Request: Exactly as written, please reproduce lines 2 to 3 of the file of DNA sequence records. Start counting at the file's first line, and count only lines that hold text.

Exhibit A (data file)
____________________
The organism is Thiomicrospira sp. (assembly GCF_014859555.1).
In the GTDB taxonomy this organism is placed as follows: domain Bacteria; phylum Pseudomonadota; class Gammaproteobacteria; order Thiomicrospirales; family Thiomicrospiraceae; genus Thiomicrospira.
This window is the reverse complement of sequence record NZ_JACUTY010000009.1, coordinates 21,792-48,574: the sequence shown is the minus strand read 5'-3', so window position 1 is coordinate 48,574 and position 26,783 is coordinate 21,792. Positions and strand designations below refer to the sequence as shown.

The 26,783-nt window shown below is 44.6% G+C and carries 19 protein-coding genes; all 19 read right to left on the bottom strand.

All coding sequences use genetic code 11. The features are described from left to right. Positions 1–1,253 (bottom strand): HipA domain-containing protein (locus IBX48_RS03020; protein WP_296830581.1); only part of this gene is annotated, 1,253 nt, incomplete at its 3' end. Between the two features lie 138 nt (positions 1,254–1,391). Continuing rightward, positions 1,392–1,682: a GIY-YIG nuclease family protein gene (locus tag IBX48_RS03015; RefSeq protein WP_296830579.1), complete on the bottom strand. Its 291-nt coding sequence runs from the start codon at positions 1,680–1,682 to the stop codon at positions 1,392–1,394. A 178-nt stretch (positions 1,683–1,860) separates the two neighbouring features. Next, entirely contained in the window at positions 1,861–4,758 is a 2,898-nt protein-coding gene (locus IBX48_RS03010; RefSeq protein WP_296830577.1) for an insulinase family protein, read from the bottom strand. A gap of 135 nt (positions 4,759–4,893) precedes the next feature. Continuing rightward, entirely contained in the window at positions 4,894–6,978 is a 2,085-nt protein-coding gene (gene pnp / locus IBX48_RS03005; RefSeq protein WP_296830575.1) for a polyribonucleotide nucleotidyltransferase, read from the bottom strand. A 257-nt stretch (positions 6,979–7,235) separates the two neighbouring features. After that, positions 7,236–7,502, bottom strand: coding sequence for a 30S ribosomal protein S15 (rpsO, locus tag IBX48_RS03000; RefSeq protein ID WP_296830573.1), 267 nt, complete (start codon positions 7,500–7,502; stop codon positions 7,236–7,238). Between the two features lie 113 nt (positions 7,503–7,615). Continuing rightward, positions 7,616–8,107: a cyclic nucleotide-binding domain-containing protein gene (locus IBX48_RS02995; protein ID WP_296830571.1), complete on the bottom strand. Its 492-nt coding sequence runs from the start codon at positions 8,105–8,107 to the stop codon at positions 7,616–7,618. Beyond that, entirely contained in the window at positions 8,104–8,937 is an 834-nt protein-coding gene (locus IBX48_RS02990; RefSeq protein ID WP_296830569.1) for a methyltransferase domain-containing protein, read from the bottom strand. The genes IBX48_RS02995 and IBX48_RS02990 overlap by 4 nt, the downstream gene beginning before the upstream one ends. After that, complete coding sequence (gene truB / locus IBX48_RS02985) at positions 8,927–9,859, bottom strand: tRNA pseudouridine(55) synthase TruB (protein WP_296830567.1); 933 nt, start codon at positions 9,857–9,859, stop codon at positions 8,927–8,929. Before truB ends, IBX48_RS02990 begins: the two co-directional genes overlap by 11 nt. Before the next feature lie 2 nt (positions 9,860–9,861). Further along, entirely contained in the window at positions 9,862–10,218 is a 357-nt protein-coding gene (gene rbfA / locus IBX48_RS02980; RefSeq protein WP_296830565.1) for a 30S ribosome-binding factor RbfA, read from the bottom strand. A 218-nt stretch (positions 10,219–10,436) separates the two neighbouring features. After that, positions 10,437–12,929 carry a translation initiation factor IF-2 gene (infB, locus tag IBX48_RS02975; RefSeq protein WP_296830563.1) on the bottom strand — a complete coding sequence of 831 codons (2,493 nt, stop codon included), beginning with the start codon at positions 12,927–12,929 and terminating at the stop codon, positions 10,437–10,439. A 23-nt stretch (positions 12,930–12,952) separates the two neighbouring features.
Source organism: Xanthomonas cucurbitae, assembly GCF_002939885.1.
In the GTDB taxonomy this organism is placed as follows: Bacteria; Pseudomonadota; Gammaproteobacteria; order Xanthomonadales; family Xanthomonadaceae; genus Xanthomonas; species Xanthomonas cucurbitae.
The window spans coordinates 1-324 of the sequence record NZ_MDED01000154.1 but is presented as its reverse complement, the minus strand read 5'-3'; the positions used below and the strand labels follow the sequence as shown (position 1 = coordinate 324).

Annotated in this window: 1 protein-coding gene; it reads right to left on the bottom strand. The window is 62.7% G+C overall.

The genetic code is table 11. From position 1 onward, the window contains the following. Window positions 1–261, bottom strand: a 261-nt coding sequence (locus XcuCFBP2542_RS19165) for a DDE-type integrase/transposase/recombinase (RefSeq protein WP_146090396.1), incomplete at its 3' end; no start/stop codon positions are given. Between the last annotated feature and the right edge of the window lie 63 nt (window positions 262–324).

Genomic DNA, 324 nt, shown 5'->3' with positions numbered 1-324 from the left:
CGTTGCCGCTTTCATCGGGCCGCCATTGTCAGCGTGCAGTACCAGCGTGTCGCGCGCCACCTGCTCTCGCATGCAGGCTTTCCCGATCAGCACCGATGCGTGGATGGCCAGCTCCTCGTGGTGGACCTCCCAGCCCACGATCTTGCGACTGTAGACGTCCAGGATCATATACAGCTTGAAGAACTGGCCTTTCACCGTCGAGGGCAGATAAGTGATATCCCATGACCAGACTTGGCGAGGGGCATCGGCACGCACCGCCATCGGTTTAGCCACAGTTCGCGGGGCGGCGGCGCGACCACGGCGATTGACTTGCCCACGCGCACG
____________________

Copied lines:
In the GTDB taxonomy this organism is placed as follows: domain Bacteria; phylum Pseudomonadota; class Gammaproteobacteria; order Thiomicrospirales; family Thiomicrospiraceae; genus Thiomicrospira.
This window is the reverse complement of sequence record NZ_JACUTY010000009.1, coordinates 21,792-48,574: the sequence shown is the minus strand read 5'-3', so window position 1 is coordinate 48,574 and position 26,783 is coordinate 21,792. Positions and strand designations below refer to the sequence as shown.